After the annexation of Hawaii in 1898, the lost tribal tradition of surfing was revived in California. A joint effort between writer Jack London and Alexander Hume Ford led to the invitation of Hawaiian surfer George Frith to California in 1907. Frith was awarded the title ‘The First Man to Surf in California’. A few years later, in 1911, London, Ford and Frith opened the first surf club in Waikiki, the Outrigger Canoe Club.

The most famous Surfer was Duke Kahanamoku who was born in 1890. ‘The Duke’ was a talented swimmer and obviously one of the best surfers on the Hawaiian Islands. In 1912, he competed in the Olympic Games in Stockholm and won the 100-meter freestyle contest, not least because of the crawl technique that he copied from surfing. After his success, he traveled around the world and introduced surfing in all regions where the conditions made it possible e.g. in Australia or California.

In the early 20th century, however, concomitant with the development of Hawaii as a tourist destination, surfing underwent a revival, and the sport quickly spread to California and Australia.

In the early 50s Jack O’Neill invented the first wetsuit which protected the surfers from the cold Californian water. The big surf boom happened one decade later. Because of the wetsuit and the smaller boards that provided for radical turns, surfing became a mass sport. Also Hollywood movies like ‘Gidget’ and ‘Endless Summer’ that showed surfing and its lifestyle made the sport bigger and bigger.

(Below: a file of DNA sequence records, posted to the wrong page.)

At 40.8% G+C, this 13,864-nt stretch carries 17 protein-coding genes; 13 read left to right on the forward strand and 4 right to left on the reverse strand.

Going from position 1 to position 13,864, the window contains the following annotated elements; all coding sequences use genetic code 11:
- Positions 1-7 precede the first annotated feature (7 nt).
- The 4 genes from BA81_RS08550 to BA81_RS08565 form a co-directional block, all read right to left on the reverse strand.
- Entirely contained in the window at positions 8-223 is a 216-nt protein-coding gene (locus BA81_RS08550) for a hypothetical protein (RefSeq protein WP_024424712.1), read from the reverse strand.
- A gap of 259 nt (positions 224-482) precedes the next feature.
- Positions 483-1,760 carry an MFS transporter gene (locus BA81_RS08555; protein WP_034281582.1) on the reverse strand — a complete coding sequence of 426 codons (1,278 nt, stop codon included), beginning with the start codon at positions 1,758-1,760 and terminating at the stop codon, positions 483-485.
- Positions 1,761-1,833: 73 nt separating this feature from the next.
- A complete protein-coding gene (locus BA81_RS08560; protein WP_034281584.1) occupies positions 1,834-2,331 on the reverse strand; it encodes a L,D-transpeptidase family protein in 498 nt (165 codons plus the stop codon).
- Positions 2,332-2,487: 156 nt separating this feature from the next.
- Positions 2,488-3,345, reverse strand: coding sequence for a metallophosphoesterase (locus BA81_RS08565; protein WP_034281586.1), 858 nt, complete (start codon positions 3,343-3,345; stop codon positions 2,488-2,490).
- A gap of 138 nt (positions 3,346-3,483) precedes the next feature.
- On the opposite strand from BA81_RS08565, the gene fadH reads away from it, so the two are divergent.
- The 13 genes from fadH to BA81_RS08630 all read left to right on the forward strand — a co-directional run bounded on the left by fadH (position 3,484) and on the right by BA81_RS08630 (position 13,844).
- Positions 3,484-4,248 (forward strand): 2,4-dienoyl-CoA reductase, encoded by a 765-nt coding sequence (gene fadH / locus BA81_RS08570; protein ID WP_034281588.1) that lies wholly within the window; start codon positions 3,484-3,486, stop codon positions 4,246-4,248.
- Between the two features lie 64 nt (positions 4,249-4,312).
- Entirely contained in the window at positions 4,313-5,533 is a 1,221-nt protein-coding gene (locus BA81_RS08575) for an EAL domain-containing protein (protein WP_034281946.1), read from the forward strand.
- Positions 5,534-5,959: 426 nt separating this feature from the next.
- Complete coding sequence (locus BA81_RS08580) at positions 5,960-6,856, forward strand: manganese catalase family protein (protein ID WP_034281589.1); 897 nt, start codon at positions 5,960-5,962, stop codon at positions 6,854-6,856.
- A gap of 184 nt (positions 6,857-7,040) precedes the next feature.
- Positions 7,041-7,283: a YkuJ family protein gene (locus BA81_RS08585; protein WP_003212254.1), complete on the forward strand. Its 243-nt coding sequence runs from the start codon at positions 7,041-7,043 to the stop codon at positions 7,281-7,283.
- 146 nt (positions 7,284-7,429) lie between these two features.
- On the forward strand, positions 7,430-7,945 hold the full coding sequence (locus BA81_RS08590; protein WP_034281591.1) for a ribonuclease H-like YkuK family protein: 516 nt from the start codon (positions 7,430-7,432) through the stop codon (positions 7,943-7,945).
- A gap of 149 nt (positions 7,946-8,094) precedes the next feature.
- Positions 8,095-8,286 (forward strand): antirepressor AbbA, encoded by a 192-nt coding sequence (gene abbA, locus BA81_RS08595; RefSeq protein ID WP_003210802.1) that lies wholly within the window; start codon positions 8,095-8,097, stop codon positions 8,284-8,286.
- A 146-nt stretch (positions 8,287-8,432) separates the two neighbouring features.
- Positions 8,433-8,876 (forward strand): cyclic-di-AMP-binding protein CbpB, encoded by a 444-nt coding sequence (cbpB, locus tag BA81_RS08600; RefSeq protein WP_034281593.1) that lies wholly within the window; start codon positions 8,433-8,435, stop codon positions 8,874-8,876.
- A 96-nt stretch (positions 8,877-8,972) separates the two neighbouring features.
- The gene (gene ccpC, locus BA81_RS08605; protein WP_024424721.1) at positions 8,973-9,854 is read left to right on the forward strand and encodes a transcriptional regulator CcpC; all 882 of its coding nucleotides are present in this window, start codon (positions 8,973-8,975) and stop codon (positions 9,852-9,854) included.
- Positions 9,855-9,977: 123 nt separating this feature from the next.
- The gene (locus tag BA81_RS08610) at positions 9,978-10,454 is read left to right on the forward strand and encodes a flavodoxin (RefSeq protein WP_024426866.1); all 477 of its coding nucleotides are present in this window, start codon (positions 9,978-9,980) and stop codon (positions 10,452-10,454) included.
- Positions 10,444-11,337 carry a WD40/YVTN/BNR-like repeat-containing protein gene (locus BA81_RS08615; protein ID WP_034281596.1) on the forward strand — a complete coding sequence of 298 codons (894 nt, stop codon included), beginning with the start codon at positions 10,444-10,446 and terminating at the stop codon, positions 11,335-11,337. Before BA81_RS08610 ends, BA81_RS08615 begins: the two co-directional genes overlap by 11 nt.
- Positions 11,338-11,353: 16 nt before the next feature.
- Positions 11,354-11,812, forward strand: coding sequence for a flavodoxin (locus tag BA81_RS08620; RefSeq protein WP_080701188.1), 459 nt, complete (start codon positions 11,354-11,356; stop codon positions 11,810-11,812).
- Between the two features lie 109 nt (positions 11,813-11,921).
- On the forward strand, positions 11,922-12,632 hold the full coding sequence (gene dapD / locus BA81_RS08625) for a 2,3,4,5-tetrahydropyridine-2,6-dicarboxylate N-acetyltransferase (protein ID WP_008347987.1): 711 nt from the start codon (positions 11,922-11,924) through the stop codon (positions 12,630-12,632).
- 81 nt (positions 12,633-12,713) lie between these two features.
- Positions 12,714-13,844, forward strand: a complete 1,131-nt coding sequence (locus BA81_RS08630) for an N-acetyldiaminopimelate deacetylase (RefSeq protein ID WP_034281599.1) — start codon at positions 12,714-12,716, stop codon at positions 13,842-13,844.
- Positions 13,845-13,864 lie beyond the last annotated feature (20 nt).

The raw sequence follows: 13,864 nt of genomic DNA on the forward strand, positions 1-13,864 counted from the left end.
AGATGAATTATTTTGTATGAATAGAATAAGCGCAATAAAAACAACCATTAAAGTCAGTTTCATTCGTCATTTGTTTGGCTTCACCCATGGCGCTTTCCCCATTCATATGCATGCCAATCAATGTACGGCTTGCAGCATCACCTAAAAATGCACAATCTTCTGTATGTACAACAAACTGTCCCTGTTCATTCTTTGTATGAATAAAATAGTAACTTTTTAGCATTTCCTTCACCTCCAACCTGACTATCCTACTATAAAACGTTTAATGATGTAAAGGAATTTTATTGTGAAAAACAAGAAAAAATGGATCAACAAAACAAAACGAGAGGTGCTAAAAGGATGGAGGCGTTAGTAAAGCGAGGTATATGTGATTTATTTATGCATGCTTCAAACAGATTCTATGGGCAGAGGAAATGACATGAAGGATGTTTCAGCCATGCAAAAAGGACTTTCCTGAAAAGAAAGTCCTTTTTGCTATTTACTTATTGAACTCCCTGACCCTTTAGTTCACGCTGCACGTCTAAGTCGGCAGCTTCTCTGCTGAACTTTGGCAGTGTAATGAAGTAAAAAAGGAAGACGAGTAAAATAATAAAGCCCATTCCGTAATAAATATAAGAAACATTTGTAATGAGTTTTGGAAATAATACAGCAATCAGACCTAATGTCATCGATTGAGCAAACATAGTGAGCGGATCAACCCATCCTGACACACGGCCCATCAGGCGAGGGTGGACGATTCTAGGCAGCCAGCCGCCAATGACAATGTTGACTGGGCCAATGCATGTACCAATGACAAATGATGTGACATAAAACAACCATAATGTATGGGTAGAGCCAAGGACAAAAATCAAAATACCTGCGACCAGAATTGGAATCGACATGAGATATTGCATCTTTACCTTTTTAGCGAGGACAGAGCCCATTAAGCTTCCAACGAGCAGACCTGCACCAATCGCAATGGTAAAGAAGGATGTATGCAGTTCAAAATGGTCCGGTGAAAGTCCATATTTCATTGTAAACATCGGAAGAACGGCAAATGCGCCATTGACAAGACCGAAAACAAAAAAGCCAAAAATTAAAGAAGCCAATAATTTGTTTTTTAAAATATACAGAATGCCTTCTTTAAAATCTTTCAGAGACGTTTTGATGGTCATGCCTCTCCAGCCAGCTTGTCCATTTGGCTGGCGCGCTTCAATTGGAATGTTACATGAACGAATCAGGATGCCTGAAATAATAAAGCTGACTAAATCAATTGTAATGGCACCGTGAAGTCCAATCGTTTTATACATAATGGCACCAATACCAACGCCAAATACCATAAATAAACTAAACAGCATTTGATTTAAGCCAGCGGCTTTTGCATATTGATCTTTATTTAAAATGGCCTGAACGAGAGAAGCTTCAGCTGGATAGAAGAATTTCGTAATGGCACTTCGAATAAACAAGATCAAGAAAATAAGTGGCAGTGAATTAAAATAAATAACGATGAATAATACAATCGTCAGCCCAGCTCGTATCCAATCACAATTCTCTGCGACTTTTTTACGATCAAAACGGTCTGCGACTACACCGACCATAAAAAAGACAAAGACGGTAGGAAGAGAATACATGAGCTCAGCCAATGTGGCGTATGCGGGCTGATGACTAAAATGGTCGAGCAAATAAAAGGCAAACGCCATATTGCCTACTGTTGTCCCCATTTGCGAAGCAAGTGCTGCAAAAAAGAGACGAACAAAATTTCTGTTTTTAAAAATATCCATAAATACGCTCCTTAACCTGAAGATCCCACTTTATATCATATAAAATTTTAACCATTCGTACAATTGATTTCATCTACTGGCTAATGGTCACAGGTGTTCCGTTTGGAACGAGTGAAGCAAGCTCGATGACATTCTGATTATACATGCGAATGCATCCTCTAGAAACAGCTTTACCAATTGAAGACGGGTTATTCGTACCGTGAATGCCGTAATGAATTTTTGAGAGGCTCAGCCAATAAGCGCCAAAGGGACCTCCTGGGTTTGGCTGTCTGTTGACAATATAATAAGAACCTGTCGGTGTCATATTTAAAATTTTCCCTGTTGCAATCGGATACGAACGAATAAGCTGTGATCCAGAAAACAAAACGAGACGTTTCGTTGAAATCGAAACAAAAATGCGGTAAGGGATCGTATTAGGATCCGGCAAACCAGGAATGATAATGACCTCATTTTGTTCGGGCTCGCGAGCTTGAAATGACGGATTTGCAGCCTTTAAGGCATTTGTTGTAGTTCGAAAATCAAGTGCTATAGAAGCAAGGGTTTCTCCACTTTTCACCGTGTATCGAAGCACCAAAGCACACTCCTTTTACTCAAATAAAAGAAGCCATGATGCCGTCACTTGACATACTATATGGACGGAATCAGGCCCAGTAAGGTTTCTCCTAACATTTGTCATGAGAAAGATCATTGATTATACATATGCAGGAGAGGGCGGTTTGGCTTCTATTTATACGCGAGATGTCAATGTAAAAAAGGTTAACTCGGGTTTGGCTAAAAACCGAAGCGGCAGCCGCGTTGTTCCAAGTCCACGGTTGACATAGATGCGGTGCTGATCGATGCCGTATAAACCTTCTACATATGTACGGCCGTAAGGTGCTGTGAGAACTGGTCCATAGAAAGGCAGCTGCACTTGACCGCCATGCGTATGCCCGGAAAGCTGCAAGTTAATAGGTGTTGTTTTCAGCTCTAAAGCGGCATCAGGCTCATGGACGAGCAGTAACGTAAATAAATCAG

Surfers represent a diverse culture based on riding the waves. During the 1960s, as surfing caught on in California, its popularity spread through American pop culture. Several teen movies, starting with the Gidget series in 1959, transformed surfing into a dream life for American youth. The sport is also a significant part of Australia’s eastern coast sub-cultural life, especially in New South Wales, where the weather and water conditions are most favourable for surfing.

During the winter season in the northern hemisphere, the north shore of Oahu, the third-largest island of Hawaii, is known for having some of the best waves in the world. Surfers from around the world flock to beaches like Backdoor, Waimea Bay, and Pipeline. However, there are still many popular surf spots around the world: Teahupo’o, located off the coast of Tahiti; Mavericks, California, United States; Cloudbreak, Tavarua Island, Fiji; Superbank, Gold Coast, Australia.

Many surfers claim to have a spiritual connection with the ocean, describing surfing, the surfing experience, both in and out of the water, as a type of spiritual experience or a religion.

Another prominent form of surfing is body boarding, where a surfer rides the wave on a bodyboard, either lying on their belly, drop knee (one foot and one knee on the board), or sometimes even standing up on a body board. Other types of surfing include knee boarding, surf matting (riding inflatable mats) and using foils. Body surfing, in which the wave is caught and ridden using the surfer’s own body rather than a board, is very common and is considered by some surfers to be the purest form of surfing. The closest form of body surfing using a board is a handboard which normally has one strap over it to fit on one hand.

Swell is generated when the wind blows consistently over a large space of open water, called the wind’s fetch. The size of a swell is determined by the strength of the wind, and the length of its fetch and duration. Because of these factors, the surf tends to be larger and more prevalent on coastlines exposed to large expanses of ocean traversed by intense low pressure systems.